Two mice (sham n = 1, TBI n = 1) died spontaneously during the pretreatment period. Two mice died during surgery (TBI n = 1, TBI + BD-1063 30 mg/kg n = 1). Fifteen animals were excluded due to dural breach during the surgical procedure (sham n = 2, TBI n = 1, TBI + BD-1063 10 mg/kg n = 7, TBI + BD-1063 30 mg/kg n = 5). Four mice died after TBI (TBI + BD-1063 10 mg/kg n = 2, TBI + BD-1063 30 mg/kg n = 2). For behavioral analyses, all data points (including those generated by mice that died after TBI) were included. Mice were euthanized at 7 days postinjury, and brain tissue was collected for histological analysis. Solutions for BD-1063 injections were prepared immediately before use in sterile saline from stock solutions with a concentration of 10 mg/mL that were previously prepared and stored at −20 °C. All analyses were conducted by investigators blinded to the group allocation. Behavioral tests were performed during the dark phase (from 9 a.m. to 4 p.m.).

4.2. Lateral Fluid Percussion Injury

The lateral fluid percussion injury (latFPI) model was established as previously described [52]. Briefly, anesthesia was induced with 4% isoflurane (Chemical Point, Deisenhofen, Germany) contained in a mixture of oxygen and nitrous oxide (70:30, AGA, Riga, Latvia) and maintained with 2% isoflurane using a face mask. Before trauma induction, the mice received a sc injection of tramadol (KRKA, Novo Mesto, Slovenia) (10 mg/kg). A craniectomy was performed using a 3 mm (outside diameter) circular trephine over the parietal region, 2 mm posterior to bregma and 2 mm right of midline. Injury was induced using a fluid percussion device connected to a pressure measurement instrument (Model FP 302, AmScience Instruments, Richmond, VA, USA). The duration of apnea was monitored immediately after the injury. Sham animals underwent the same procedures as the animals in the latFPI group except for the induction of trauma. Mice with weight loss >20%, dural breech, or mortality within 24 h postinjury were excluded from the study.

4.3. Neurological Severity Score

The neurobehavioral status of the mice was assessed using the NSS as previously described [53]. The NSS consisted of nine individual clinical parameters, including tasks on motor function, alertness, and physiological behavior. The mice were assessed for the following items: presence of paresis; impairment of seeking behavior; absence of perceptible startle reflex; inability to get down a rectangle platform (34 × 27 cm); inability to walk on 3-, 2-, and 1-cm wide beams; and inability to balance on a vertical beam of 7 mm width and horizontal round stick of 5 mm diameter for at least 15 s. If a mouse showed impairment on one of these items, a value of 1 was added to its NSS score. Higher scores on the NSS thus indicate greater neurological impairment.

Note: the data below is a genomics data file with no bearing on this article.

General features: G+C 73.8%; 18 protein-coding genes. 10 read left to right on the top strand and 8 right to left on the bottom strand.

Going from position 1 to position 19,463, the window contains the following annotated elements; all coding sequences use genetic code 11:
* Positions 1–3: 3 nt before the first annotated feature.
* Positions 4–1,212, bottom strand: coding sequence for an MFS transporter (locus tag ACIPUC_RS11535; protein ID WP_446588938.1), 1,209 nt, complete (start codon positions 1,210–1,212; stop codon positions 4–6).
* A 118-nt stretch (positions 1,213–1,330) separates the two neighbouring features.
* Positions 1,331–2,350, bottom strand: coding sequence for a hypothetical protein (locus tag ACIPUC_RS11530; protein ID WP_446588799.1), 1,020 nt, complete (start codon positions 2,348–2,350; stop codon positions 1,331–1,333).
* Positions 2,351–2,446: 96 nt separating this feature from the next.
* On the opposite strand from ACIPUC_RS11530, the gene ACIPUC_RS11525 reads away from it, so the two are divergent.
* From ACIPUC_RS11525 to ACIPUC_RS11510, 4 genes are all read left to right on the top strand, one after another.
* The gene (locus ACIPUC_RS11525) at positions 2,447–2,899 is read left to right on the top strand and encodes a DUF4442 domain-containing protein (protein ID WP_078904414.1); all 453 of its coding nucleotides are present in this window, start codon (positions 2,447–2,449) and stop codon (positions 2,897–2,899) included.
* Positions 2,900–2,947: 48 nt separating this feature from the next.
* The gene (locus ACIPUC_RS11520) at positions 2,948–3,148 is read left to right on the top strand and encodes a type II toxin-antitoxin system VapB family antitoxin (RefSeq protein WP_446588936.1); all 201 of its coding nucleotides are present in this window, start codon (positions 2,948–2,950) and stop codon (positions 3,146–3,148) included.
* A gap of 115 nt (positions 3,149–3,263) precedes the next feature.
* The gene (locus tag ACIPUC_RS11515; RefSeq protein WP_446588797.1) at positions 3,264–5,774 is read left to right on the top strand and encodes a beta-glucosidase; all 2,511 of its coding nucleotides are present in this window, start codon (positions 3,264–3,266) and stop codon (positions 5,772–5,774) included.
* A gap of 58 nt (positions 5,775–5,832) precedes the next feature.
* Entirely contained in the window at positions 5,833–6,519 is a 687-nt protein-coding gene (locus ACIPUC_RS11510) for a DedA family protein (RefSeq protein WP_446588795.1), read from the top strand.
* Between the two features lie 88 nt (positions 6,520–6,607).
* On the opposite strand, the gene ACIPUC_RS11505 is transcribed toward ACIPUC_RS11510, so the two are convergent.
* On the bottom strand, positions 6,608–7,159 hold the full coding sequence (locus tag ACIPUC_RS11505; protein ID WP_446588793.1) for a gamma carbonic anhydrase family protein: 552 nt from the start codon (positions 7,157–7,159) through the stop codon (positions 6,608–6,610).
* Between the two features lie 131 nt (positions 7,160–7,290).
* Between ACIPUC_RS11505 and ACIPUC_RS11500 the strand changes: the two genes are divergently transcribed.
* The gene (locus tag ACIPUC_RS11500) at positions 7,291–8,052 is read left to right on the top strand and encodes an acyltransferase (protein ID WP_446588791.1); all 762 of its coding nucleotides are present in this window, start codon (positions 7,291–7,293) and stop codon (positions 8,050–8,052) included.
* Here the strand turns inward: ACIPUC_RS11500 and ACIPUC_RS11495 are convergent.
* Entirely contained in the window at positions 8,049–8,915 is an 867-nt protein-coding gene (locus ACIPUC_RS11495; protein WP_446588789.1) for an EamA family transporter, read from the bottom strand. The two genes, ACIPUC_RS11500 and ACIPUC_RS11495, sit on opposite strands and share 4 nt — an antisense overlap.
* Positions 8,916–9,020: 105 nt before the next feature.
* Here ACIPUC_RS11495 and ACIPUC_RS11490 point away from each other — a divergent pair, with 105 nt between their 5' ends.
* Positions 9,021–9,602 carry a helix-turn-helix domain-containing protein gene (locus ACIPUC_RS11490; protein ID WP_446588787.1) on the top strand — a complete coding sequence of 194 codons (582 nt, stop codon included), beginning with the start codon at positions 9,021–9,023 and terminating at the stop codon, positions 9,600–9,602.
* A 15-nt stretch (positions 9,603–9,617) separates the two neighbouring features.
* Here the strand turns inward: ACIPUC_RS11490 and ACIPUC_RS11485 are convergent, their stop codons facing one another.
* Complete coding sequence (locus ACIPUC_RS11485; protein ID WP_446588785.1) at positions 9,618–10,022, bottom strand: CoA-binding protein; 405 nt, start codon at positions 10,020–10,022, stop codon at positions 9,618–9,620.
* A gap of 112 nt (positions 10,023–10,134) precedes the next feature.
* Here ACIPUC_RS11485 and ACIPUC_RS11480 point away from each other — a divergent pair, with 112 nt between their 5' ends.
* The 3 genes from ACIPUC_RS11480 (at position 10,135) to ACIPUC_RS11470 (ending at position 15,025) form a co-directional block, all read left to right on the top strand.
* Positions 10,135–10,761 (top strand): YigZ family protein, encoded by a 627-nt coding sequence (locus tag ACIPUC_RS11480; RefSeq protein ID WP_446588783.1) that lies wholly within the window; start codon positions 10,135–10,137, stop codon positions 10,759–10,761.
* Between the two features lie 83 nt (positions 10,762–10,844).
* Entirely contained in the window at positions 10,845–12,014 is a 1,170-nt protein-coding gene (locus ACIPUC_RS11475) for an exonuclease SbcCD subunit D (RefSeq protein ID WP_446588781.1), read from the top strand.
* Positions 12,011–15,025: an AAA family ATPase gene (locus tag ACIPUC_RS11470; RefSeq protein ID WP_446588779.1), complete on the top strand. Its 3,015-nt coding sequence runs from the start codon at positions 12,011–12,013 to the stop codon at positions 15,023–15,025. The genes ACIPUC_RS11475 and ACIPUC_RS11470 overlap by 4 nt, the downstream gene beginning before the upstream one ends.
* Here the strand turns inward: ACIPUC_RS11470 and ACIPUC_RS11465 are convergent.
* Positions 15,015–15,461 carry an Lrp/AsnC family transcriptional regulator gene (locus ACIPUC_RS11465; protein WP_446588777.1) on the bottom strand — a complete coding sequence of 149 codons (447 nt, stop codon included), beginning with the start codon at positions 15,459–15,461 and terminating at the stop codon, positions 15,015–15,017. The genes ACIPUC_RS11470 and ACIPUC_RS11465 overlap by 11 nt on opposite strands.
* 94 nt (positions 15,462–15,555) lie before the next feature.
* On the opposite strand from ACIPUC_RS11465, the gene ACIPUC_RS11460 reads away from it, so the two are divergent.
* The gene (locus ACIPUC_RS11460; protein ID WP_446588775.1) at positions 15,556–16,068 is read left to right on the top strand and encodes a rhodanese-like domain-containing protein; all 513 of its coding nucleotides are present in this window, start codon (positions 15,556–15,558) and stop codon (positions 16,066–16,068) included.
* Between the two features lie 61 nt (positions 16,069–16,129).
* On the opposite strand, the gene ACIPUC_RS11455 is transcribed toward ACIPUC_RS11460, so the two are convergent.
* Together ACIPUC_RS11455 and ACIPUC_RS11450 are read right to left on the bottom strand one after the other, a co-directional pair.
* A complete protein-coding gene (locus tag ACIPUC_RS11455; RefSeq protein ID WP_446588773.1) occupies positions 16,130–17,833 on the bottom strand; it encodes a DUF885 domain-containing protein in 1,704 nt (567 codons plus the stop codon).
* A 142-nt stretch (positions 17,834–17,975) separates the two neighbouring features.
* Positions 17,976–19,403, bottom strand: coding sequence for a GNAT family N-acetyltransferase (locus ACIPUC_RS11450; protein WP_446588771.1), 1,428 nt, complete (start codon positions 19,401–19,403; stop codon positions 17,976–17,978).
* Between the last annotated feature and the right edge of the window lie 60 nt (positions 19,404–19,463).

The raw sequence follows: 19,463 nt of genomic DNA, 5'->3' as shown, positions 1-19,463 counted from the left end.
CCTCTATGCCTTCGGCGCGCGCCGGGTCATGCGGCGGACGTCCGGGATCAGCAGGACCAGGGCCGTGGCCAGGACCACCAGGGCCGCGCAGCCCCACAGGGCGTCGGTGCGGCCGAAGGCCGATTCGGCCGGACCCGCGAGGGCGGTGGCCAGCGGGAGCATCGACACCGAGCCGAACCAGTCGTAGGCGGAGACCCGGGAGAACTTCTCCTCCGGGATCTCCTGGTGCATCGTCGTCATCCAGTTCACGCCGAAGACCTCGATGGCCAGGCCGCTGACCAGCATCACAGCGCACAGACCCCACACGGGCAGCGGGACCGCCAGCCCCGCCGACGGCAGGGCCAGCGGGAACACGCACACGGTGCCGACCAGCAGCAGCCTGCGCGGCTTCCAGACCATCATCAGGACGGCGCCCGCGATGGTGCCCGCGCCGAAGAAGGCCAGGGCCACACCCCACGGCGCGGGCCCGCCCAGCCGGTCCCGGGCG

4.4. Rota-Rod Test

A rota-rod (Model 47600; Ugo Basile) test with slight modification was used to measure motor coordination [54]. Briefly, mice were pretrained on the rota-rod apparatus (5 rpm) with 2 sessions per animal, each lasting for 240 s. On the experimental day, mice were placed on the rod with an accelerating rotating speed from 5 to 25 rpm over a period of 240 s with a 30 min rest between trials. Time spent walking on the accelerating rota-rod before falling off was measured. The mean of two trials was calculated for each mouse.

4.5. Y-Maze Test

Working memory performance was assessed by recording spontaneous alternation behavior in a Y-maze, as previously described [55]. The mice were individually placed at the end of one arm in a symmetrical Y-shaped runway (arm length 35 cm, width 5 cm, height 21 cm) and allowed to explore the maze for 5 min. A spontaneous alternation behavior was defined as the entry into all three arms on consecutive choices in overlapping triplet sets (i.e., ABC, BCA, CBA). The percent spontaneous alternation behavior was calculated as the ratio of actual to possible alternations (defined as the total number of arm entries − 2) × 100.